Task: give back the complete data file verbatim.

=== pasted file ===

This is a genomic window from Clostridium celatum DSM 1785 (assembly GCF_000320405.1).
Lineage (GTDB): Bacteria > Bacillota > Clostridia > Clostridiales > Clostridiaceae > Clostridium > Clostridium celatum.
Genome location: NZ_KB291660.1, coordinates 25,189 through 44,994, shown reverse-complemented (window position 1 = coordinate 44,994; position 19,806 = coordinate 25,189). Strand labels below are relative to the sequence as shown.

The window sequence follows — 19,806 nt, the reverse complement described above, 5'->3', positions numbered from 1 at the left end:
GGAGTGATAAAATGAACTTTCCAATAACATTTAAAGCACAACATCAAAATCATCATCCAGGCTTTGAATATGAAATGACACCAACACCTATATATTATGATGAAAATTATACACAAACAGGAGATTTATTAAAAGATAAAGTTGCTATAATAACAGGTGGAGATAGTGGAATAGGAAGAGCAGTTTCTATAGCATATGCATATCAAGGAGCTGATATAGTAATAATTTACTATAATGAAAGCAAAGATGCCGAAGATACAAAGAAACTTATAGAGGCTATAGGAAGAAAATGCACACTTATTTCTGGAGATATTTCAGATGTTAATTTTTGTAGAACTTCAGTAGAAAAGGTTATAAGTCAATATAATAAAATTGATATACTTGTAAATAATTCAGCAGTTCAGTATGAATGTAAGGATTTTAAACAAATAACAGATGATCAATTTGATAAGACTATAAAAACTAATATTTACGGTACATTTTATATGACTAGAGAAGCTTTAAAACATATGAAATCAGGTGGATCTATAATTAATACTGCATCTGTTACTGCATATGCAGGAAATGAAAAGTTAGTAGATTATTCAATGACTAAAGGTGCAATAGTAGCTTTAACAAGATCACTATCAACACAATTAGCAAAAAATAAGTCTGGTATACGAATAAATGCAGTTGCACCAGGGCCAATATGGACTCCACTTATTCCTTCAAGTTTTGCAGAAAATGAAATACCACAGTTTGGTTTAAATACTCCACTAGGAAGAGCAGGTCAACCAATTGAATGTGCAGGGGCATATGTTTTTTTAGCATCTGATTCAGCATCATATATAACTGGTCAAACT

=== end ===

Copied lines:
This is a genomic window from Clostridium celatum DSM 1785 (assembly GCF_000320405.1).
Lineage (GTDB): Bacteria > Bacillota > Clostridia > Clostridiales > Clostridiaceae > Clostridium > Clostridium celatum.
Genome location: NZ_KB291660.1, coordinates 25,189 through 44,994, shown reverse-complemented (window position 1 = coordinate 44,994; position 19,806 = coordinate 25,189). Strand labels below are relative to the sequence as shown.

The window sequence follows — 19,806 nt, the reverse complement described above, 5'->3', positions numbered from 1 at the left end:
GGAGTGATAAAATGAACTTTCCAATAACATTTAAAGCACAACATCAAAATCATCATCCAGGCTTTGAATATGAAATGACACCAACACCTATATATTATGATGAAAATTATACACAAACAGGAGATTTATTAAAAGATAAAGTTGCTATAATAACAGGTGGAGATAGTGGAATAGGAAGAGCAGTTTCTATAGCATATGCATATCAAGGAGCTGATATAGTAATAATTTACTATAATGAAAGCAAAGATGCCGAAGATACAAAGAAACTTATAGAGGCTATAGGAAGAAAATGCACACTTATTTCTGGAGATATTTCAGATGTTAATTTTTGTAGAACTTCAGTAGAAAAGGTTATAAGTCAATATAATAAAATTGATATACTTGTAAATAATTCAGCAGTTCAGTATGAATGTAAGGATTTTAAACAAATAACAGATGATCAATTTGATAAGACTATAAAAACTAATATTTACGGTACATTTTATATGACTAGAGAAGCTTTAAAACATATGAAATCAGGTGGATCTATAATTAATACTGCATCTGTTACTGCATATGCAGGAAATGAAAAGTTAGTAGATTATTCAATGACTAAAGGTGCAATAGTAGCTTTAACAAGATCACTATCAACACAATTAGCAAAAAATAAGTCTGGTATACGAATAAATGCAGTTGCACCAGGGCCAATATGGACTCCACTTATTCCTTCAAGTTTTGCAGAAAATGAAATACCACAGTTTGGTTTAAATACTCCACTAGGAAGAGCAGGTCAACCAATTGAATGTGCAGGGGCATATGTTTTTTTAGCATCTGATTCAGCATCATATATAACTGGTCAAACT